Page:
Personal bankruptcy filings have increased particularly with the onset of the most recent financial crisis. While not a new phenomenon, the study of personal bankruptcy in Australia is, perhaps rather strangely, minimal. This thesis posits that other factors apart from misfortune contribute to increase the number of filings. It looks particularly at how procrastination in debt repayment contributes to increase an individual's probability of filing for bankruptcy.
This thesis presents a model of debt repayment that incorporates the idea that debtors can have time-inconsistent preferences when it comes to in debt repayment. Time-inconsistent preferences are modelled using the quasi-hyperbolic discount function. The model also incorporates the option to file for bankruptcy in the final period when debtors must repay their entire loan taken out in the first period. If debtors are insolvent, they can file for bankruptcy but if they are solvent, they must repay their debts because debtors must be insolvent to be considered eligible to file in Australia. In bankruptcy, the bankruptcy exemptions follow the structure of the Australian personal bankruptcy system.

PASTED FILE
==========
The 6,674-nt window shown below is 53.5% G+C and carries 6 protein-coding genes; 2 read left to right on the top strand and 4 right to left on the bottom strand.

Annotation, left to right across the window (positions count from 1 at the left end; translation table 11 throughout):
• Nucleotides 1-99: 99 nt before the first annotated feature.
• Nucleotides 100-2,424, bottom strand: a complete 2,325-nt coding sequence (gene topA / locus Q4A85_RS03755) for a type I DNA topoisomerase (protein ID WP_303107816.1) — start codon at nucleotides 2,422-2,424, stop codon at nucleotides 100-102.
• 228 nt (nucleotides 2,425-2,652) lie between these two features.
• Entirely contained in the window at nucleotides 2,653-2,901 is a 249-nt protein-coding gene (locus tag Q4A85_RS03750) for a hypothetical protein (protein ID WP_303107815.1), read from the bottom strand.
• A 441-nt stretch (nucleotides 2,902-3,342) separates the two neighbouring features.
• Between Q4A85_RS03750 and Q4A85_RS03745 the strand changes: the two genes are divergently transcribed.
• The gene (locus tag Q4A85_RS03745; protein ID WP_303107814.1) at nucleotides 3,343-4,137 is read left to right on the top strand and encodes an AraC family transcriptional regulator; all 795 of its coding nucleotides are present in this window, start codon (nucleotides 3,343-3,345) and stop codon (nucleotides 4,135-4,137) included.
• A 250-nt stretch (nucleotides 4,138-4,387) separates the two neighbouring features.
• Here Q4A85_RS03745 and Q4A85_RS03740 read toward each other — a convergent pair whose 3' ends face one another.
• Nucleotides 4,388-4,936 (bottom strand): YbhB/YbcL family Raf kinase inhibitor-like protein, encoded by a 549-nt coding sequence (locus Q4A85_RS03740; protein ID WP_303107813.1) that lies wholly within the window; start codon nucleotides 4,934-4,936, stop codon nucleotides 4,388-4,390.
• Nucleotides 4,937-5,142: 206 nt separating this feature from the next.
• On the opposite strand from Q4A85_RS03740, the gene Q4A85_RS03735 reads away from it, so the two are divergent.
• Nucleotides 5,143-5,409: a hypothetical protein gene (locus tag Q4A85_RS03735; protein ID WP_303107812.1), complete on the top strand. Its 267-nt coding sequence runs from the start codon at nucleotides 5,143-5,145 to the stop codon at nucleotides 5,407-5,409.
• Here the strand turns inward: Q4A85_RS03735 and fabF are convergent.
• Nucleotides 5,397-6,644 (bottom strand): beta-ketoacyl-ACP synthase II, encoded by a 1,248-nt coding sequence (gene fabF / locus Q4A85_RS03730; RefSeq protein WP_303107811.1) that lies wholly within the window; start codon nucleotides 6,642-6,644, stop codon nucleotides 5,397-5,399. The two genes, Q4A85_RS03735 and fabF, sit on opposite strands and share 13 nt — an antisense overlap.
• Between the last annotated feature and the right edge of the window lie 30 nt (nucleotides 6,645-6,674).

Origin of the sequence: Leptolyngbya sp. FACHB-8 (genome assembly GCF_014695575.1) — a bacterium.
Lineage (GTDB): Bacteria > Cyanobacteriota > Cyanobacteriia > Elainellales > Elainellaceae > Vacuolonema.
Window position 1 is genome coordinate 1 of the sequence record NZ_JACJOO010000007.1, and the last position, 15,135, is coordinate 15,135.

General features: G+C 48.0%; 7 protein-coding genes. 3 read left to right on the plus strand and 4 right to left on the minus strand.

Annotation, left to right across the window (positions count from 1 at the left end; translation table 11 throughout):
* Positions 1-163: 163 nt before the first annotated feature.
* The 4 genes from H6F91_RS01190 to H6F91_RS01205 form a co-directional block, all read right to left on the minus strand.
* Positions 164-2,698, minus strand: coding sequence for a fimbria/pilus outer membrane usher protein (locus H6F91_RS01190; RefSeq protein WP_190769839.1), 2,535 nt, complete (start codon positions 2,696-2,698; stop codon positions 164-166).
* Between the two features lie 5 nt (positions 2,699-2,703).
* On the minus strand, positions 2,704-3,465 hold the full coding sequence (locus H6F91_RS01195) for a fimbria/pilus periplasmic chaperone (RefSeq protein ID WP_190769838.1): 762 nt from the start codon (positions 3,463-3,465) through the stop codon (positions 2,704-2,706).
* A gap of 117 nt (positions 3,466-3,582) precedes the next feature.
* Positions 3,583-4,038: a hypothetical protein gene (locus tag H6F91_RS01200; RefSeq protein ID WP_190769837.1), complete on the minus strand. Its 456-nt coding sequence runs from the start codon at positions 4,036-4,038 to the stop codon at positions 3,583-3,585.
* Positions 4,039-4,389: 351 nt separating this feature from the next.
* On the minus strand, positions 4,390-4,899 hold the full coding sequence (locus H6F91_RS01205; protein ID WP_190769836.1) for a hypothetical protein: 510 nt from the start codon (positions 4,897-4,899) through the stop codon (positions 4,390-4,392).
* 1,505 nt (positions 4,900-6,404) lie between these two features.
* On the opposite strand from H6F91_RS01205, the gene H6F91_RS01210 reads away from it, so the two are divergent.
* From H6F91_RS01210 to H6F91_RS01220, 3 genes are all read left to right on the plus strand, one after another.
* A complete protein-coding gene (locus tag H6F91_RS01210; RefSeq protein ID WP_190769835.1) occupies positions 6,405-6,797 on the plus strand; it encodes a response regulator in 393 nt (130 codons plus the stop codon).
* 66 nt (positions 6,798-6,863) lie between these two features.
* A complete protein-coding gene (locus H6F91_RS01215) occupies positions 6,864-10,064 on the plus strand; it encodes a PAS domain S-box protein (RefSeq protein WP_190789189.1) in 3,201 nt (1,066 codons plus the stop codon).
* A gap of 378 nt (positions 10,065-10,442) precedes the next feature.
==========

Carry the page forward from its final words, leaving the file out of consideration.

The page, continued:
It was found that ceteris paribus, time-inconsistent individuals who procrastinate in repaying their debts have a higher risk of insolvency because of the sheer size of the loan compounded over time as compared to if individuals had paid in regular instalments. This has negative consequences for debtors who actually manage to service their entire loan, because they pay more for compounded interest. On the other hand, procrastination is not necessarily welfare reducing for debtors if they file for bankruptcy later on. However, deadweight losses in the economy are greater when there are more time-inconsistent individuals in the economy, as lenders forfeit the opportunity to recover their loans and society bears costs arising from bankruptcy more often.
Furthermore, in an economy with time-inconsistent individuals, increases in the interest rates (prompted by increases in the exemptions in bankruptcy) have a two-way effect on the probability of insolvency. While they make debt repayment costlier, they induce some individuals (who would have liked to procrastinate on repaying their debts) to repay earlier, thereby reducing their probability of insolvency. In contrast, interest rate hikes only make repayment costlier and exacerbates the chances of filing in a time-consistent economy.